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Sitonik said the driver who doubles up as a messenger in one of the tea estates in Kericho County fell sick and came home before being referred to hospital by relatives.
Sitonik said it is at Central Hospital where health personal found him to exhibit coronairus symptoms where they took his samples for test.
“After being admitted, doctors opted to test him for Covid and he returned positive results and we are now out to search for all his contacts,” he said
“At the moment we have put 80 people into quarantine and numbers are going to rise since the driver interacted with many people both at his work place and home,” he said.
Sitonik said samples will be taken from all the contacts currently in quarantine.
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“At the moment all the contacts we have identified are under self-quarantine and if they are going to ignore the directives we are going to force them into supervised quarantine at their cost,” said Sitonik.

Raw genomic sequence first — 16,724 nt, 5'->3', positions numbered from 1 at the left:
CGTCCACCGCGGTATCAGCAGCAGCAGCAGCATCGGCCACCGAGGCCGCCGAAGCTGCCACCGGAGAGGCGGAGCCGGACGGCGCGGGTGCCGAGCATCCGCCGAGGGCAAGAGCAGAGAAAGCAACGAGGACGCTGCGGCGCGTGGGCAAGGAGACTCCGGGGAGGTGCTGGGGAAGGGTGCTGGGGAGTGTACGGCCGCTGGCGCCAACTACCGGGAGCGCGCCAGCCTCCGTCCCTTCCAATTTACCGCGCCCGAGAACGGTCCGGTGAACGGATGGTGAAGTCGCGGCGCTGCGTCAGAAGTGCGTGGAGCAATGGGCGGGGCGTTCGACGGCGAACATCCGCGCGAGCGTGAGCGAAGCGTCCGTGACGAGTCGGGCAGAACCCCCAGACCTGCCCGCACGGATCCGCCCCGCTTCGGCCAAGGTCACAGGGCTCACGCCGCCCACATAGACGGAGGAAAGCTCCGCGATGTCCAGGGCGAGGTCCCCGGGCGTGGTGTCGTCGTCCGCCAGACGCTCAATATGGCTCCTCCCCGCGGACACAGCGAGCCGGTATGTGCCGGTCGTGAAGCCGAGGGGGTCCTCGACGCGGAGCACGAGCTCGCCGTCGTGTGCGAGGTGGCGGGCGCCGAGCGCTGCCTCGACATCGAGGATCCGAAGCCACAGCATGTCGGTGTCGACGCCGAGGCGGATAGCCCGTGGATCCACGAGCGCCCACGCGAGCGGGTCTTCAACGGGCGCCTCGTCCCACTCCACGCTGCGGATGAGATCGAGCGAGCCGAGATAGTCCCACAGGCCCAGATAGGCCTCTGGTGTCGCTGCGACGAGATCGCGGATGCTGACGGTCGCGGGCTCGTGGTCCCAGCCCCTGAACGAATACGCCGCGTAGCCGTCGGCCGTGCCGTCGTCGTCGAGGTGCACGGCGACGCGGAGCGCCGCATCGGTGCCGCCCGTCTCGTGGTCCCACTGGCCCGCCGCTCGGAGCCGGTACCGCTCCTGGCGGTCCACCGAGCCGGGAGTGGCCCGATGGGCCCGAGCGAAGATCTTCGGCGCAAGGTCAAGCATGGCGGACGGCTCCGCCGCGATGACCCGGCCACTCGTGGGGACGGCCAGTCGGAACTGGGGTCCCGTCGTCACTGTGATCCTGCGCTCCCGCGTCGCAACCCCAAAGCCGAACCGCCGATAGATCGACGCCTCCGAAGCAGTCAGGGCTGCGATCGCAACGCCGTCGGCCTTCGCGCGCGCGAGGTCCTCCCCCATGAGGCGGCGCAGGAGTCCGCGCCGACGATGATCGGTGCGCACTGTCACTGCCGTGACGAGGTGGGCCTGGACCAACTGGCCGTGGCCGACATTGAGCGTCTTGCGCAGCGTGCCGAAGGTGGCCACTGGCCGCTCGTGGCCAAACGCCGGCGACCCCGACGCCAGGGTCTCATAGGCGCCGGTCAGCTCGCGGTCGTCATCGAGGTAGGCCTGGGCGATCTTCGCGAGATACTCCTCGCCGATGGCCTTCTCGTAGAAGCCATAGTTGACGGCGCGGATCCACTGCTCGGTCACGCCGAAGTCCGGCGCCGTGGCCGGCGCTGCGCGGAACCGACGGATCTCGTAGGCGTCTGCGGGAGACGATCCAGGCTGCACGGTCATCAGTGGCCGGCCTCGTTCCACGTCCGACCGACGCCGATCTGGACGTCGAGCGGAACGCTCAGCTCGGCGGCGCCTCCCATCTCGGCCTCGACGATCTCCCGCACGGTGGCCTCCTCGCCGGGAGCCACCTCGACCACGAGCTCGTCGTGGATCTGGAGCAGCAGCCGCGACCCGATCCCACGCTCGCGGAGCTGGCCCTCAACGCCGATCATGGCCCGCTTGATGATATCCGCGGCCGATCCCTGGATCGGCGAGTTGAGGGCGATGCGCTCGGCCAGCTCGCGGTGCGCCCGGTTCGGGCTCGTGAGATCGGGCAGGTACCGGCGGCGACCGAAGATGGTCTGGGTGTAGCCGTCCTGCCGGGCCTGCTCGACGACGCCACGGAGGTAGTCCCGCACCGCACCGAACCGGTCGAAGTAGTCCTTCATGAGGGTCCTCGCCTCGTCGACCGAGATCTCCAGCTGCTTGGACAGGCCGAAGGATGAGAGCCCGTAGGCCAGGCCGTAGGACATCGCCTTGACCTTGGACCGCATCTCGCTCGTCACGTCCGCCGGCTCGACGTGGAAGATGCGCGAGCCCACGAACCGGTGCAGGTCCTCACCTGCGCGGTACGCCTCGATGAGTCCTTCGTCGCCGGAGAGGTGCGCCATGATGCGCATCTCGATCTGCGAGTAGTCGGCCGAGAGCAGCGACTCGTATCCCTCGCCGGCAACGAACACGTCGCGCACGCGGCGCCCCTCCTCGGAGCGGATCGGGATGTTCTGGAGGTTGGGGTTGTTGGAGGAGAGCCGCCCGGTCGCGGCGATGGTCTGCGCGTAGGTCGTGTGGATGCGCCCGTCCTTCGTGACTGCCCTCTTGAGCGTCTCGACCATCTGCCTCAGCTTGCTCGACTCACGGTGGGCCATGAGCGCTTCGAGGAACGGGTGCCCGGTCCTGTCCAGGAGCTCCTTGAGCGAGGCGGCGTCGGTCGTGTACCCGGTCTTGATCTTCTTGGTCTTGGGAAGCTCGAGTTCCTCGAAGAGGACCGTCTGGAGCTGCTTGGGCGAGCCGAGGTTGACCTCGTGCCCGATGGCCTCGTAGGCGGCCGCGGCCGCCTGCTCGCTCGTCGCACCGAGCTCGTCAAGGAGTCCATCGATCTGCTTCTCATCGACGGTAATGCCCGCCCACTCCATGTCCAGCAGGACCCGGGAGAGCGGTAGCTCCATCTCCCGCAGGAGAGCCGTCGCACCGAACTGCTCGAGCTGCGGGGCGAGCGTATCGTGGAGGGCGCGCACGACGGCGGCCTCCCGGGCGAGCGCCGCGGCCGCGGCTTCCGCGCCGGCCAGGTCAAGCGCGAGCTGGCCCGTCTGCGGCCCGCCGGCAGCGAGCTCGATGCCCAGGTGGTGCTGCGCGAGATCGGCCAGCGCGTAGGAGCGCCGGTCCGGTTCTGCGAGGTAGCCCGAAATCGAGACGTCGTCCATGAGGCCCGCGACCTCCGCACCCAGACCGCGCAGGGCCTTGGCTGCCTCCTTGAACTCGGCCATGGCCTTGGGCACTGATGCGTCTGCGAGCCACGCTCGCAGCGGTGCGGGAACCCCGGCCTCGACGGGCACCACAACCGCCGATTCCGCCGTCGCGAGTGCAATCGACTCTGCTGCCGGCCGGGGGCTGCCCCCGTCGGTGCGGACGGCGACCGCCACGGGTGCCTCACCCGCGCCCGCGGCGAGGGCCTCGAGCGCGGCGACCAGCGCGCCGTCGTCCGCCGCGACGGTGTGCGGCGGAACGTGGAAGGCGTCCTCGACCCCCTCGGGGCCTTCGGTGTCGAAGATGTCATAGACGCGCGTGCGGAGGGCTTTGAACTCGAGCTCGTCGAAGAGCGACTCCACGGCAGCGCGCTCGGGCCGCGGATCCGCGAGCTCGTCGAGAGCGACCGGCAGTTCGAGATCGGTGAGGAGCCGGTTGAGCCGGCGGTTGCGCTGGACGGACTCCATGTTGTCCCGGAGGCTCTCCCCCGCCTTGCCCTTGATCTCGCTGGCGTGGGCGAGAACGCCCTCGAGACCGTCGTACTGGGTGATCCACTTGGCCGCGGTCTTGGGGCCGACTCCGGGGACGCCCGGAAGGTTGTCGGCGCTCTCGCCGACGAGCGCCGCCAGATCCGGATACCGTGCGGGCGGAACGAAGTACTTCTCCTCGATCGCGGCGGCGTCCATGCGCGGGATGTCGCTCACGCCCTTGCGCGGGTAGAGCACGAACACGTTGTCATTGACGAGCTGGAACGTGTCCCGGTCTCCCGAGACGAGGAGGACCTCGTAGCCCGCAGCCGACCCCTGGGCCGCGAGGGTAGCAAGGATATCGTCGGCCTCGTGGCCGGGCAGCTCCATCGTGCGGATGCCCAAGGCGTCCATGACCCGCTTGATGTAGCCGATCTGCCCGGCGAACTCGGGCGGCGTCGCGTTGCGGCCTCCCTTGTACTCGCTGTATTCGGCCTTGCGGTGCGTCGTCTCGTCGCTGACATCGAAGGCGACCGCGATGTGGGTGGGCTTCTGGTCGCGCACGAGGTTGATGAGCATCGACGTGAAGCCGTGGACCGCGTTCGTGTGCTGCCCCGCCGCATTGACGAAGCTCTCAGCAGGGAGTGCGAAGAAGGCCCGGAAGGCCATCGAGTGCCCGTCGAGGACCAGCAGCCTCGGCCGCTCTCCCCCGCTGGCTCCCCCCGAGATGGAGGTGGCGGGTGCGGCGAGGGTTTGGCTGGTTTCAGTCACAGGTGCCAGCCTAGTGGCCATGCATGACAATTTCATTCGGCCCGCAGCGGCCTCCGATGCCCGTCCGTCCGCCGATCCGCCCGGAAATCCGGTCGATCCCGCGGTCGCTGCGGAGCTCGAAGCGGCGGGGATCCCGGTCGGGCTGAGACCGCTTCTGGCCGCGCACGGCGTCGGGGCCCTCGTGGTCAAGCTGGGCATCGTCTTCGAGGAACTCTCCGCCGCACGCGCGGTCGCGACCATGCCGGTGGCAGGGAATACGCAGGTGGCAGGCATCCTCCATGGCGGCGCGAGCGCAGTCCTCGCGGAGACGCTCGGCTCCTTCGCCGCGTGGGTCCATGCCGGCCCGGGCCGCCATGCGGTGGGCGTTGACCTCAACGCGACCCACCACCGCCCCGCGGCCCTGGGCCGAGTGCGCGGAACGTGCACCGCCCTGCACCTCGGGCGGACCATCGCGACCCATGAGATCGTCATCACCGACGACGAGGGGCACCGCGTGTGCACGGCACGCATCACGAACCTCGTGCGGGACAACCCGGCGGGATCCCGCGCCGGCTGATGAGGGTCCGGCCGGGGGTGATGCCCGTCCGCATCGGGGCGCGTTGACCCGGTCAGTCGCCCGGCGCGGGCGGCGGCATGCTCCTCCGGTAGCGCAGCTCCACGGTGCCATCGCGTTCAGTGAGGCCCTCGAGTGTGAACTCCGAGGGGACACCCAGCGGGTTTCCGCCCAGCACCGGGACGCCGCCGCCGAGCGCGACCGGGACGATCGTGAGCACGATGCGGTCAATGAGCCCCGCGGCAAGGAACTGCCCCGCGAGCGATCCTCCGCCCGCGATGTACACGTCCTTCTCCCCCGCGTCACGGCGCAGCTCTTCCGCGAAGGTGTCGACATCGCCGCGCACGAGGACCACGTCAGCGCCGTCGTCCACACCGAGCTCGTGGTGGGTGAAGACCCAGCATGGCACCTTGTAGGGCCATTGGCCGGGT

Sitonik said health officials in Kericho County have mounted a man hunt for staff of the tea estates where the driver works.
“Since the driver moves around distributing letters within the estate a number of his colleagues who came in contact with him will be taken in for quarantine and tested,” he added.
Sitonik at the same time said the county was ready for any outcome from the incident saying the county has put in place all the required measures to tackle Covid
He said at the moment the county has 95 isolation beds distributed across the county with another 224 beds being prepared at Koiwa Health Centre to deal with Covid cases in case of a surge.